The Director of the Institute of Statistical, Social and Economic Research of the University of Ghana, ISSER, Prof. Felix Asante has called on the Ghana Government to go beyond rhetoric to show the political will to invest in renewable energy sources.

He was speaking at a side event organized by the Institute of Statistical, Social and Economic Research, ISSER, in collaboration with

Hatof Foundation, an environmental NGO, at the Climate Change Conference COP 22 in Marrakech, Morocco.

Prof Asante in Moroccomain

Prof Asante addressing delegates

Speaking on the theme: Accelerating investments in renewable energy in Ghana: challenges and success stories, Prof. Asante enumerated the high renewable energy potentials of Ghana.

These include biomass, solar, hydro and high wind power. On hydro alone he mentioned that Ghana had over 14 potential hydro sites with a capacity of 740MW yet to be explored.

On his part, Dr. Simon Bawakyillenuo a Research Fellow at ISSER spoke on the topic: Political economy analysis of the binding constraints to renewable energy investment in Ghana.

He disclosed that from his research there are three binding constraints to renewable energy investment in Ghana. They include of-taker risk, faulty power sector regulation and a lack of access to appropriate finance.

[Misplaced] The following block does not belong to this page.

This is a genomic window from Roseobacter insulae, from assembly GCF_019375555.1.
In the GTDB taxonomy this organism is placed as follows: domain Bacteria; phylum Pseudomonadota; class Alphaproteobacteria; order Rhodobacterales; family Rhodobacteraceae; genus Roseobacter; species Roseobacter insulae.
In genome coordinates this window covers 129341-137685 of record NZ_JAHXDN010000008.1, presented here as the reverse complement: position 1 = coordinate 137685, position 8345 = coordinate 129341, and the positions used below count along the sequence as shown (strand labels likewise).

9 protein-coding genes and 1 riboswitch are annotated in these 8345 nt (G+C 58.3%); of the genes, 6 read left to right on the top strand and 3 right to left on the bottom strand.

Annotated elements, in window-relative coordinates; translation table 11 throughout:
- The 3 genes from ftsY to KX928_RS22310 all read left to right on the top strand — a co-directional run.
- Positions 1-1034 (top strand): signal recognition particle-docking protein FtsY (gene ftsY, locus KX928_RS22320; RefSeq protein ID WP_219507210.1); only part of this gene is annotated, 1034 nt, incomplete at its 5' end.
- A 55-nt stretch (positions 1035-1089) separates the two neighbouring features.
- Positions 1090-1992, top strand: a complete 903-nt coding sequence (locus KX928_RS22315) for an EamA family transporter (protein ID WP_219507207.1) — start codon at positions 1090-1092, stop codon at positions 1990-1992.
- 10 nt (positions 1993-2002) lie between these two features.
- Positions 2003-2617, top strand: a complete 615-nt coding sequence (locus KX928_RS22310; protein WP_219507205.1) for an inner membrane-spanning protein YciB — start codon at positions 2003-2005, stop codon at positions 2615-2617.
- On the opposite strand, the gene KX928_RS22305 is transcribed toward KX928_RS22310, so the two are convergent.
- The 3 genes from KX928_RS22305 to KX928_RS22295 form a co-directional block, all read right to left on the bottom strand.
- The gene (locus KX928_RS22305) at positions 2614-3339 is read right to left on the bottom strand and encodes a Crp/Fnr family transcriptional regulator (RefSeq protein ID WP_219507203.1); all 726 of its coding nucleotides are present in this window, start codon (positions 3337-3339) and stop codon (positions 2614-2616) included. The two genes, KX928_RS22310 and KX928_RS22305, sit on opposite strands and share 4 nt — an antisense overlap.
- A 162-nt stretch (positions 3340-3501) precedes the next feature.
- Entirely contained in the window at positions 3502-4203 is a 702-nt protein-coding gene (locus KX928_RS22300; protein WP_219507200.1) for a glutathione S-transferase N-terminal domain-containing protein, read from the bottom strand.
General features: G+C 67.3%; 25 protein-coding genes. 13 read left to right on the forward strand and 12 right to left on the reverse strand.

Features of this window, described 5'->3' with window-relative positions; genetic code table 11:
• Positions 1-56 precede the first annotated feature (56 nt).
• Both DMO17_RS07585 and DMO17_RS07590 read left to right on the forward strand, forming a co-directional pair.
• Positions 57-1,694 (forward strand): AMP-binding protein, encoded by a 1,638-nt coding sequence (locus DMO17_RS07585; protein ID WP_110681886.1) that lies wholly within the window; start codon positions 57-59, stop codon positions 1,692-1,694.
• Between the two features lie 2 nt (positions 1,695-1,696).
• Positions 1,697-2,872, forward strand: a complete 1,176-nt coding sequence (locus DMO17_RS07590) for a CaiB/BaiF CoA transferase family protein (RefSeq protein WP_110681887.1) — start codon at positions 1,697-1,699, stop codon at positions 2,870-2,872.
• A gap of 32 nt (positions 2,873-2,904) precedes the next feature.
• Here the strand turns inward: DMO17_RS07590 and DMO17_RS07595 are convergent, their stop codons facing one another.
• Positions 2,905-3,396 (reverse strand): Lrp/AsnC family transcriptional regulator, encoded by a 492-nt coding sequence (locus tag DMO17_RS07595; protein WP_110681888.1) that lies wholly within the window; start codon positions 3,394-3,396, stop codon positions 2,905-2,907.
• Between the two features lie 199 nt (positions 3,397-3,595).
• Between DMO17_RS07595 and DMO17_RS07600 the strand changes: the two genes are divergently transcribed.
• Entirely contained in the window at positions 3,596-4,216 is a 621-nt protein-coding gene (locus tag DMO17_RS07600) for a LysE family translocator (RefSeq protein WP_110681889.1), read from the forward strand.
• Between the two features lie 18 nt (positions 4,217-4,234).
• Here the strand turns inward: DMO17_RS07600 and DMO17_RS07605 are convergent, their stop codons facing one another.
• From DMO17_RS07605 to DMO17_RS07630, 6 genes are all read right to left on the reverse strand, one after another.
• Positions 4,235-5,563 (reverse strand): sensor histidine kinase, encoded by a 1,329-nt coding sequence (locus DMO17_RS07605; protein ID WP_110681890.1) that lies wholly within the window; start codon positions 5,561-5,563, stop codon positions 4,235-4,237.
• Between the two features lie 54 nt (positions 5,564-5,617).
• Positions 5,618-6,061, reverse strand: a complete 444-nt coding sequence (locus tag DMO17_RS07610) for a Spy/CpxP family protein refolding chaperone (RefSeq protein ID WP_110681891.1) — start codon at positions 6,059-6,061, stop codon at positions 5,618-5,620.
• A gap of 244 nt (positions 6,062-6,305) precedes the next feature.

Prof Asante (left), Dr. Osafo (middle) and Dr. Bawakyillenuo (right) at the conference  

Dr. Bawakyillenuo espoused a three-pronged approach to put renewables in the front burner. These, he pointed, were government eliminating subventions and interference from the sector, promoting and implementing findings of local research that unearth better ways to implement subsidiary instruments and strengthening fiscal and monetary instruments in the country to reduce policy rates given to domestic banks. The resultant reduction could curb high interest charges on credit facilities which investors would find more accommodating.

The Chief Executive Officer of Hatof Foundation, an environmental NGO, spoke on the topic: Innovative community investments.

In his presentation, he recounted investments made by Hatof Foundation in enhancing traditional cooking stoves in Ghanaian Secondary Schools with support from the UNDP small grants program. This became necessary because most of the schools in Ghana could not meet the World Health Organisation’s indoor air quality guidelines for fine particulate matter in their kitchens.

The side event was chaired by Dr. Seth Osafo a former secretary of the conference of the parties at the Climate Change Secretariat, United Nations.  

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